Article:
I am hooked on Amazon Prime day, I shouldn’t be, but I am. They had me at 20% off electronics. There were a couple of things I needed and a couple I wanted. Both were on sale today! It is fun to save money sometimes. That is one of the reasons I love to do crowdfunding. I have been a crowdfunding fan for many years. Back when I first started, I simply backed projects. Now I offer advice, help the companies and in some cases get directly involved in what they are doing. I have cautioned some campaigns from declaring victory early. Snatching defeat from the jaws of victory is never a good look. My major theme in the campaigns I work with is communicated.
One of the things I do is keep track of technology trends. In part to help the crowdfunding campaigns that reach out to me, in part to peak my curiosity. The mix of possible, probable and valuable is always one I find critical. During the semester I was filling in for another teacher, he had hand surgery and couldn’t teach for about four months. It ended up being the rest second semester of that year. We played the what would you take on a trip to Mars game. The game, is math, thinking, and the problem-solving game you can play with children or adults. The goal is simply knowing you are bound for Mars, what is critical to have with you. What is nice to have, and what would be a luxury item.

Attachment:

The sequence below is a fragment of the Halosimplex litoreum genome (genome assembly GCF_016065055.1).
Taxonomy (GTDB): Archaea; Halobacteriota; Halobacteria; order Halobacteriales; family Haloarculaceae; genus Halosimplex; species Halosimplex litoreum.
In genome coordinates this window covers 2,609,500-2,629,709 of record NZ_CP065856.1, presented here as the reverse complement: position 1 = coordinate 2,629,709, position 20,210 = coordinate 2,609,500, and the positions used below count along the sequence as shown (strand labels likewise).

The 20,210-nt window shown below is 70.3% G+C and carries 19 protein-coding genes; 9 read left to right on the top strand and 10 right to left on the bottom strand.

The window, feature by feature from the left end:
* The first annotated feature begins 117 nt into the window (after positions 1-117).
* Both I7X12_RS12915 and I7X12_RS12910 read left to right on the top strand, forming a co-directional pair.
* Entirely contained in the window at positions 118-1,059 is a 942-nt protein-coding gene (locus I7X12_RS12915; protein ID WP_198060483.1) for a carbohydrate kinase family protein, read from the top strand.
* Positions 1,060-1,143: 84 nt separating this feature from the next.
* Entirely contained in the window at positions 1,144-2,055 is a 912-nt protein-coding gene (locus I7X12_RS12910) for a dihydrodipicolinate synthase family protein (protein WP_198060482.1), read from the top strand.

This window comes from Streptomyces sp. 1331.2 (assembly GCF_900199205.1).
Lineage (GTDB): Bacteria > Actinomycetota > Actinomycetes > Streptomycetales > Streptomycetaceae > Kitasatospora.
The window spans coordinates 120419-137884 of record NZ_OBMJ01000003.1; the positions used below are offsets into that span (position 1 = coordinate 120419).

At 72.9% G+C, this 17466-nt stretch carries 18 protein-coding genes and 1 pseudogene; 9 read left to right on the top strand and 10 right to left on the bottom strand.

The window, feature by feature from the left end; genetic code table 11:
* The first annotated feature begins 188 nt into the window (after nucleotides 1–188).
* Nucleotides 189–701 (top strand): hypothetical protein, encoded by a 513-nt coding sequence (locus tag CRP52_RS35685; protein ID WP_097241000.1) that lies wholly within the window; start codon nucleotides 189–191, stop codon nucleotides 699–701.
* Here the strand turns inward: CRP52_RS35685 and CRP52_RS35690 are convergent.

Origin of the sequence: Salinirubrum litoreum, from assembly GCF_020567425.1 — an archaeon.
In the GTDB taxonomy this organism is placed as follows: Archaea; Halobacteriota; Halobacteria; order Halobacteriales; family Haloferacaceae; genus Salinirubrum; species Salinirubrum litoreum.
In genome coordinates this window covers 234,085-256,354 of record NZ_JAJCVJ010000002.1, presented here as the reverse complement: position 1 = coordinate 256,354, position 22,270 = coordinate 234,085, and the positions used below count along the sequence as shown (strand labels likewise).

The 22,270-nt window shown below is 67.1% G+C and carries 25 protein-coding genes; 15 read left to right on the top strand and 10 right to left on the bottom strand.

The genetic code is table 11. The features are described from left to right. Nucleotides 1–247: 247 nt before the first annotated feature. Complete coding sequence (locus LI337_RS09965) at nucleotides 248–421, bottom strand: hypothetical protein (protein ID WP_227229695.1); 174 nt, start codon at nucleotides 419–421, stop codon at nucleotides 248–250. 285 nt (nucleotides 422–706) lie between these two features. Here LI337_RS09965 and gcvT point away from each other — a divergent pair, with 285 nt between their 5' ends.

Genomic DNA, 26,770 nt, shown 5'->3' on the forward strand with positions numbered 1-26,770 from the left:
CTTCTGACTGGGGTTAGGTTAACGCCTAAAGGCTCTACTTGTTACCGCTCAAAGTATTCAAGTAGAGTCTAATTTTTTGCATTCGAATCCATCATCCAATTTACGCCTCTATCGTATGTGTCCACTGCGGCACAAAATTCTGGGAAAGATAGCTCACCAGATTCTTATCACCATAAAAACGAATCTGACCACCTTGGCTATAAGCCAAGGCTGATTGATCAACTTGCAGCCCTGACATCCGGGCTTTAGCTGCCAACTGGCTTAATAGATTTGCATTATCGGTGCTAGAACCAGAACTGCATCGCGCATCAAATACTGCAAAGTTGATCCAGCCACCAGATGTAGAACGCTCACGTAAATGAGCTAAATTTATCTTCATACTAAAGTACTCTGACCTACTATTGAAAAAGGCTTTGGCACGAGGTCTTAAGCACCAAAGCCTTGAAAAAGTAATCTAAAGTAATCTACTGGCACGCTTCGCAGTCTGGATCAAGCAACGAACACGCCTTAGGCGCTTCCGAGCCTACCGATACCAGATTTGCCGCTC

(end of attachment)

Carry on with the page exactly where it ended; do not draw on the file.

The kids ended up designing a wonderful want vs. need mathematical formula (we removed the critical life support components from the want vs. need formula). I find myself using that formula to this day. Basically what the consideration was the weight of the item (cellos were out, no one in the group like orchestra’s and no one played the cello). Then there was the use of that item (having a movie player was critical, having all digital movies would have reduced the number of VHS tapes we had to have them). The weight of the item, value to the crew members and then finally what number of the crew would use the item going forward. If everyone needed it (toilet paper), it was low weight (yup), and you get the idea from there.
Understanding what you can do is always critical.